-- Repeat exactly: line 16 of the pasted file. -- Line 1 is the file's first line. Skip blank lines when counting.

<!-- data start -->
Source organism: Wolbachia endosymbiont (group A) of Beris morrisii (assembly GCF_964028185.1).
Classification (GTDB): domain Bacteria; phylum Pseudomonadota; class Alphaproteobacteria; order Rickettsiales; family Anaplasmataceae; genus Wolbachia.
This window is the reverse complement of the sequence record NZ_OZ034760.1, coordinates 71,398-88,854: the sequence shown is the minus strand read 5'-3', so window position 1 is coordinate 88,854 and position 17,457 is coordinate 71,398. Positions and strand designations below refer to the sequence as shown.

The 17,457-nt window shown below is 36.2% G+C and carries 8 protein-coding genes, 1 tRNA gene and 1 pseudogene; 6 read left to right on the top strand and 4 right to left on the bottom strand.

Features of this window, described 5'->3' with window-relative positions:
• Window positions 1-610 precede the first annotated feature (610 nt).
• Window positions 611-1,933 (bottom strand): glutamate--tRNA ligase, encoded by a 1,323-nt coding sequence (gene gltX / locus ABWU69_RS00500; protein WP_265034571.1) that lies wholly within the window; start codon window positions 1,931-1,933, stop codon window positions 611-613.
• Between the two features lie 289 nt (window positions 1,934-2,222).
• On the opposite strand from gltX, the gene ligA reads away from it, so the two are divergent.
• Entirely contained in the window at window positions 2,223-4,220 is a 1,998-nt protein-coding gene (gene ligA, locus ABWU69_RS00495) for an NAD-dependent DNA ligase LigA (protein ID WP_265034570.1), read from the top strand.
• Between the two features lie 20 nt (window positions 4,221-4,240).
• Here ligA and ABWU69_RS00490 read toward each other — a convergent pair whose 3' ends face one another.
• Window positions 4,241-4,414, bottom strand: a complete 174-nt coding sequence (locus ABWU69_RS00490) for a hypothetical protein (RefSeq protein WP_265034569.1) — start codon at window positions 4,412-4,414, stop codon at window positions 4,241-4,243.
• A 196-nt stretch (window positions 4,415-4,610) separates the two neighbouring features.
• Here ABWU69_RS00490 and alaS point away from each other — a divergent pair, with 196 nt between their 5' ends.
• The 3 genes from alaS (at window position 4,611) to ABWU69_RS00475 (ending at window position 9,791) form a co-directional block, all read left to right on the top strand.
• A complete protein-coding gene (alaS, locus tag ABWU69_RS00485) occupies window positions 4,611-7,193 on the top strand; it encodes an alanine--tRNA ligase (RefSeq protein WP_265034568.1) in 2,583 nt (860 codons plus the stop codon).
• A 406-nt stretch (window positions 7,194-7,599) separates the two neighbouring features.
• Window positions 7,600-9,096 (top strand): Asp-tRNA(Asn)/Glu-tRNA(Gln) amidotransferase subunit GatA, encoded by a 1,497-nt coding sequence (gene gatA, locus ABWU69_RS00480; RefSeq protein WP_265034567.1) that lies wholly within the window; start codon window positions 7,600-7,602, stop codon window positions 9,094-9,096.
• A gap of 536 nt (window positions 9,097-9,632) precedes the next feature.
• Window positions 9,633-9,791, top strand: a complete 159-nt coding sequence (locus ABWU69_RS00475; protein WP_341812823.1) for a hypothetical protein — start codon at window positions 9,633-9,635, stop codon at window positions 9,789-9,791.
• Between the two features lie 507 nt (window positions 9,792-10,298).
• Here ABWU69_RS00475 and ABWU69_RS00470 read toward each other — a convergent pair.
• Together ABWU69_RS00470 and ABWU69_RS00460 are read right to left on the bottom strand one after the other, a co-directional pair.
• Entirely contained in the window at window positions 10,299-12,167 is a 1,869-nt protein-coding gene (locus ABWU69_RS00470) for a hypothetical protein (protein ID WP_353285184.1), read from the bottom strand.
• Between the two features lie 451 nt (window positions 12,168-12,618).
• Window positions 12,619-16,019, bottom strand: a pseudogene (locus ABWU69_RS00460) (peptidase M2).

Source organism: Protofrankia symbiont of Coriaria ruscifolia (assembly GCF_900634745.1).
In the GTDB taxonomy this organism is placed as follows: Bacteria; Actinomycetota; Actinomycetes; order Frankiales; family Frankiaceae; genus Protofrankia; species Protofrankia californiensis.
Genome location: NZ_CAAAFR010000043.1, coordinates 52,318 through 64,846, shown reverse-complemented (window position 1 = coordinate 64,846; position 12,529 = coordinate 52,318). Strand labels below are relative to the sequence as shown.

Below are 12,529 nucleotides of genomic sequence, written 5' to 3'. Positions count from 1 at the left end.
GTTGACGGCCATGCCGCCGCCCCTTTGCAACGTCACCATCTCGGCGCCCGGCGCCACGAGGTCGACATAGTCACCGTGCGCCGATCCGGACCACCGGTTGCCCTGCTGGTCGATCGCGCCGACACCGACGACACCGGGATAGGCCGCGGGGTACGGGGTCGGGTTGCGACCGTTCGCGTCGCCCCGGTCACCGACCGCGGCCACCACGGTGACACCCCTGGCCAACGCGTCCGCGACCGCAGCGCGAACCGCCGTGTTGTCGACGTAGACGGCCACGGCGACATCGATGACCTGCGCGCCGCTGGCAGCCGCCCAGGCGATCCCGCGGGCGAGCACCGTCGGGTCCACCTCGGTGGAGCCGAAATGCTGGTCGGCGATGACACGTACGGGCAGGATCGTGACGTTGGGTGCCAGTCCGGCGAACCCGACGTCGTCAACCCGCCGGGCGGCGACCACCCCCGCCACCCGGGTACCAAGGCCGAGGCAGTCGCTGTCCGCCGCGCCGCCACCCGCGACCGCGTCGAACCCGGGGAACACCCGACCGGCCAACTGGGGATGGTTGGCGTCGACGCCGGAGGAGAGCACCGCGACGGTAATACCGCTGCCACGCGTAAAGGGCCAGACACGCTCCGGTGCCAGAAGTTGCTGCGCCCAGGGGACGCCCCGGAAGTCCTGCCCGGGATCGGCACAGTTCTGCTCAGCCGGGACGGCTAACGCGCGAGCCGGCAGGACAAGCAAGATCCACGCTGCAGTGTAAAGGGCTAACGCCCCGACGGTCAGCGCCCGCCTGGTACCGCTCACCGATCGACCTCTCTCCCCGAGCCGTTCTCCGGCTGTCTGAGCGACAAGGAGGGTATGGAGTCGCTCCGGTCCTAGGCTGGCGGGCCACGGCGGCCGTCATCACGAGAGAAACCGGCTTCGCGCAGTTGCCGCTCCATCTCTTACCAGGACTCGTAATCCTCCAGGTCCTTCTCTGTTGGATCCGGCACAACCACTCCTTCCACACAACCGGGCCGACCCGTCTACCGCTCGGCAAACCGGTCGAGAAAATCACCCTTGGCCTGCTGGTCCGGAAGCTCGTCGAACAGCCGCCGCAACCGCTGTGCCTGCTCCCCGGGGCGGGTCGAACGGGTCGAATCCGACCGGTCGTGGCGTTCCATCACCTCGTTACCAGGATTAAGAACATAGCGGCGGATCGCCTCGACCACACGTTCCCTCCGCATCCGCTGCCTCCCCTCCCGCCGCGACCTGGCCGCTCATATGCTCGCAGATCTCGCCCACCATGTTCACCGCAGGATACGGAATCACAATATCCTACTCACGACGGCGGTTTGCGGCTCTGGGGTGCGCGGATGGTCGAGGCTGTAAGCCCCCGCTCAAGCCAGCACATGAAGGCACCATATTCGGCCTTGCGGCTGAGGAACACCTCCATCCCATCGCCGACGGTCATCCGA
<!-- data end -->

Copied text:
• The 3 genes from alaS (at window position 4,611) to ABWU69_RS00475 (ending at window position 9,791) form a co-directional block, all read left to right on the top strand.